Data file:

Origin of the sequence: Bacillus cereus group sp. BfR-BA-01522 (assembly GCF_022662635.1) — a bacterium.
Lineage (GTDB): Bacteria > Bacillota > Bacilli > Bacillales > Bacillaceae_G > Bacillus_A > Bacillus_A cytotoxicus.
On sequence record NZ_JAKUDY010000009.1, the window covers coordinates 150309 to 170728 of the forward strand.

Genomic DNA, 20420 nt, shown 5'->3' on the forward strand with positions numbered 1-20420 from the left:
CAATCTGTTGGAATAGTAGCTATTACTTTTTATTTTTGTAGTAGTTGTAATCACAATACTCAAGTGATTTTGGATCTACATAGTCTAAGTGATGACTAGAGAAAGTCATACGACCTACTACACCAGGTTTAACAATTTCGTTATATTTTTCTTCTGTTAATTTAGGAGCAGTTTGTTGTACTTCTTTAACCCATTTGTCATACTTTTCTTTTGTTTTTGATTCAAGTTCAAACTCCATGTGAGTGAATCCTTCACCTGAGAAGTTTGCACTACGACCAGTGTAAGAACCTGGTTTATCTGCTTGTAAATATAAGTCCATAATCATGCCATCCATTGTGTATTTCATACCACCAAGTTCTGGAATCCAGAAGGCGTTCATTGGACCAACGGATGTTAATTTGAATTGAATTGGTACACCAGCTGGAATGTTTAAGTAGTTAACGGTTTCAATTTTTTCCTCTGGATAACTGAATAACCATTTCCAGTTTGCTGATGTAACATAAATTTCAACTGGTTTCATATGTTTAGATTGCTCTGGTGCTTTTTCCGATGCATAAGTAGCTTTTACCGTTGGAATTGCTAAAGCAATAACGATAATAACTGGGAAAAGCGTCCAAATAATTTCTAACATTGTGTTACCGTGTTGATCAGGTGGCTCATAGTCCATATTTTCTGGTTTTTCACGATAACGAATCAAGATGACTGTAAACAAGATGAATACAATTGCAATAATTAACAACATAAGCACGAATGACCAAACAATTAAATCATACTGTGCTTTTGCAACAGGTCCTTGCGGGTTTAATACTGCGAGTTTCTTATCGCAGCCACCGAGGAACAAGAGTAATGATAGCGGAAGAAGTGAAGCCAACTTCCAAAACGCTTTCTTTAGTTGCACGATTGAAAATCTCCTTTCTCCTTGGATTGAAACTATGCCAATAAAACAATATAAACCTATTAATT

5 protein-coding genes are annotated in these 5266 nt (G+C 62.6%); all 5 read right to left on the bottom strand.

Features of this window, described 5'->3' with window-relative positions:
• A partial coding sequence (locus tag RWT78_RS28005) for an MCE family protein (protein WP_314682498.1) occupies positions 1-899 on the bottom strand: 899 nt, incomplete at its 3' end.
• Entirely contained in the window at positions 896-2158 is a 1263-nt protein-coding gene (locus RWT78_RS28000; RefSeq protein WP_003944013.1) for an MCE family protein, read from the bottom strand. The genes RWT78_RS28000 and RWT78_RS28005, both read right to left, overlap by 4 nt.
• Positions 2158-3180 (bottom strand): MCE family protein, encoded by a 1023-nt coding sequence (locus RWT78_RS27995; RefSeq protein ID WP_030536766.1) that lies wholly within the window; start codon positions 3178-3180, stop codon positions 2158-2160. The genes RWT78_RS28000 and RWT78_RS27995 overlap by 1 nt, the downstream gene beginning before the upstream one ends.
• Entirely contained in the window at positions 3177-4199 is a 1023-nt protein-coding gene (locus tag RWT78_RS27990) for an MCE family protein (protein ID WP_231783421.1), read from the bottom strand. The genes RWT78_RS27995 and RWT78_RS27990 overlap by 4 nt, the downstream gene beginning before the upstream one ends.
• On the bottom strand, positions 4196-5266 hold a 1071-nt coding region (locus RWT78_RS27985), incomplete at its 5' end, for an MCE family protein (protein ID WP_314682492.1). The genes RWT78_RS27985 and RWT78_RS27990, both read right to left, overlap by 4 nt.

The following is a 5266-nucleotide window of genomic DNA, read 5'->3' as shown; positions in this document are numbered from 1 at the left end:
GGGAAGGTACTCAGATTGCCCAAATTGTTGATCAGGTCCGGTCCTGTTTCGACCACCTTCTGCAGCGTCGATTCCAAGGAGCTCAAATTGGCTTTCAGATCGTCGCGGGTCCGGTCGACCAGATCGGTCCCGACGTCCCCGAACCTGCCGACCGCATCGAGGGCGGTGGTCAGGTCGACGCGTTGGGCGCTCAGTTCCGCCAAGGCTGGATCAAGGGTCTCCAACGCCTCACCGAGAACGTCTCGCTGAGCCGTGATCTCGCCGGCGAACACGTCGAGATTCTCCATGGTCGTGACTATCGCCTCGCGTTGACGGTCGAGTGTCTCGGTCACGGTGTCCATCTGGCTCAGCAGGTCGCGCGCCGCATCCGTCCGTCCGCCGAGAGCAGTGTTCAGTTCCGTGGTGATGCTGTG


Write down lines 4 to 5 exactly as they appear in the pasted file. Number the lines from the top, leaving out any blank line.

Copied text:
Genomic DNA, 20420 nt, shown 5'->3' on the forward strand with positions numbered 1-20420 from the left:
CAATCTGTTGGAATAGTAGCTATTACTTTTTATTTTTGTAGTAGTTGTAATCACAATACTCAAGTGATTTTGGATCTACATAGTCTAAGTGATGACTAGAGAAAGTCATACGACCTACTACACCAGGTTTAACAATTTCGTTATATTTTTCTTCTGTTAATTTAGGAGCAGTTTGTTGTACTTCTTTAACCCATTTGTCATACTTTTCTTTTGTTTTTGATTCAAGTTCAAACTCCATGTGAGTGAATCCTTCACCTGAGAAGTTTGCACTACGACCAGTGTAAGAACCTGGTTTATCTGCTTGTAAATATAAGTCCATAATCATGCCATCCATTGTGTATTTCATACCACCAAGTTCTGGAATCCAGAAGGCGTTCATTGGACCAACGGATGTTAATTTGAATTGAATTGGTACACCAGCTGGAATGTTTAAGTAGTTAACGGTTTCAATTTTTTCCTCTGGATAACTGAATAACCATTTCCAGTTTGCTGATGTAACATAAATTTCAACTGGTTTCATATGTTTAGATTGCTCTGGTGCTTTTTCCGATGCATAAGTAGCTTTTACCGTTGGAATTGCTAAAGCAATAACGATAATAACTGGGAAAAGCGTCCAAATAATTTCTAACATTGTGTTACCGTGTTGATCAGGTGGCTCATAGTCCATATTTTCTGGTTTTTCACGATAACGAATCAAGATGACTGTAAACAAGATGAATACAATTGCAATAATTAACAACATAAGCACGAATGACCAAACAATTAAATCATACTGTGCTTTTGCAACAGGTCCTTGCGGGTTTAATACTGCGAGTTTCTTATCGCAGCCACCGAGGAACAAGAGTAATGATAGCGGAAGAAGTGAAGCCAACTTCCAAAACGCTTTCTTTAGTTGCACGATTGAAAATCTCCTTTCTCCTTGGATTGAAACTATGCCAATAAAACAATATAAACCTATTAATT